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Friday, 26 September 2014

Bourne & Hollingsworth Buildings, Clerkenwell

Two Fitzrovia bars to the good, the owners of Bourne & Hollingsworth and Reverend J.Simpson have added a bigger, more ambitious, third off Exmouth Market. Like Derry and Toms, and Swan and Edgar, Bourne and Hollingsworth was originally the name of one of London's many double-barrelled department stores that in the latter's case, was on its last legs around the same period as this bar's mismatched skip-refugee furniture was fashionable: the mid-1970s. BHB is done out like the sort of Surrey wine bar one of that decade's great TV fixtures might have hung out in with her Rotary Club cronies, sipping Cherry Heering and sneering about a neighbour's ghastly common baby blue Ford Capri. That's no bad thing: The Good Life's Margo Leadbetter's style is bang on the current fashion zeitgeist. There's much else to like here; not least a handsome sit-up, cocktail bar, a chintzy Homebase pot plant-heavy conservatory/ dining area and floorboards painted light-bouncing white, always flattering to the sort of London bar flies whose complexions are a touch Gak Wan. The opening party cocktails we are served are fair-to-girly: port flower stinger; cider rose (apple and blackberry shrub stirred with cider brandy, charged with prosecco). Blokier stuff to try next time - for, unlike some recent lame launches I've attended, there will be a next time -  includes rum and plum (Santa Theresa 1796, prune vermouth and bitters). A posh pubby menu that has mint crusted cannon of lamb with ratatouille (not exactly 1970s pricing at £20), and Caribbean pork belly, sweet potato puree and plantain beignets bears investigation. The bar snacks we try are hit and miss: crispy bacon and potato maki rolls with horseradish cream strange, but strangely addictive; red bell pepper and thyme cake, whatever!; coronation chicken wrap with avocado relish the sort of outré buffet one-upmanship your aunt in Esher might have once served to a soundtrack of Demis Roussos.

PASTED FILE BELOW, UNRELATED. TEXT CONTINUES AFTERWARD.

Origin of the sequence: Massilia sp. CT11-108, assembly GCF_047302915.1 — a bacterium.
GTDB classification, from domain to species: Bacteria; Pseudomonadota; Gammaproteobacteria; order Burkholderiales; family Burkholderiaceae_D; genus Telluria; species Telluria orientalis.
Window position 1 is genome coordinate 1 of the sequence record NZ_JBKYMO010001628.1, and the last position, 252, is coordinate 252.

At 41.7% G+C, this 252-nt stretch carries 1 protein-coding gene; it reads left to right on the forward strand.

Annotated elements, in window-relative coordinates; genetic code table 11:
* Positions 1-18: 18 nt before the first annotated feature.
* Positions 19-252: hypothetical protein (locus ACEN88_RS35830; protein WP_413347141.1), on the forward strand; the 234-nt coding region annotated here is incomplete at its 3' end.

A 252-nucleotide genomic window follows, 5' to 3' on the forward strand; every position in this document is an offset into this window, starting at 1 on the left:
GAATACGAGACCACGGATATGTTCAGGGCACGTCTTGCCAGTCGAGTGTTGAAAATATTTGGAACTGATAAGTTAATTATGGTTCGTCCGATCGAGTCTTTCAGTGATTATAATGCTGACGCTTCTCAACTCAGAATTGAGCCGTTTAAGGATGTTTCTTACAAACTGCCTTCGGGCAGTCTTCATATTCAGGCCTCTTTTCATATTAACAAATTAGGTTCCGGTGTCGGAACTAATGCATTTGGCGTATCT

42 Northampton Road EC1R 0HU 3174 1156

Friday, 12 September 2014

The Alchemist, The City

Terry Christian-esque robotic drone aside, I like Mancunians. They're earthy, warm, funny and generous. However, if the London launch party for The Alchemist - a hit Manchester bar - is "owt to go by, cocker," as Bet Lynch would say, the last of those qualities is up for discussion. If you were introducing a new space specialising in (groan) 'molecular madness,' inviting London's most high-profile blasé bloggers, website editors and hard-to-impress hacks (count me in!), what would you serve? Let's see? Cocktails? So what Cheshire cheapskate imagined laying on free wine and lager, while expecting guests to pay for white martinez, chilli and mint daiquiri et al at the bar, was a smart move? I'm alright Jack. I identify an in-house marketing maven and tap her for a gin, rose and violette flower sour. Clocking this, some of London's less assertive pro barflies chew my ear: "Gonna sort out these tight Northern gits?" they plead. "Er...I'm not the PR!"...but I know a woman who is; and fortunately, the poor love cools my coterie's ire by the power of the bar tab... and the tongue-lashing she gave her recalcitrant client, I like to think. Alchemists turned base metal into gold, did they not? Tonight's faux pas is more a case of King Midas in reverse. TBH, I'm not fussed. I'd only dropped in en route to try Richard Woods' (more sophisticated) mixes at Duck & Waffle. From the Alkie's 50-strong (way too long) list, both smokey old fashioned  and smokey paloma are fair at £7.50 although I could live without the glass flask they come in - Croydon clap clinic connotations. Having visited The Alchemist a second time, I'll point you in the direction of chocolate orange sazerac and, if you are keen on cocktails as chemistry class, the Reyka vodka-based colour changing one (does as it says). Design-wise, a gargantuan eau de nil rococo cabinet as back bar is fun: the rest - high ceilings, neon, Chesterfields - is bog standard warehouse-cum-bar issue. The faffy approach to drinks might impress Manchester A-listers such as The Rooneys but the launch night bar food? Let's just say what did get reach us ( chicken nuggety things, mostly) would have made the Rovers' Liz McDonald blush. Where's Betty's hotpot when you most need it?
6 Bevis Marks EC3A 7BA 7283 8800

Friday, 29 August 2014

Canvas, Shoreditch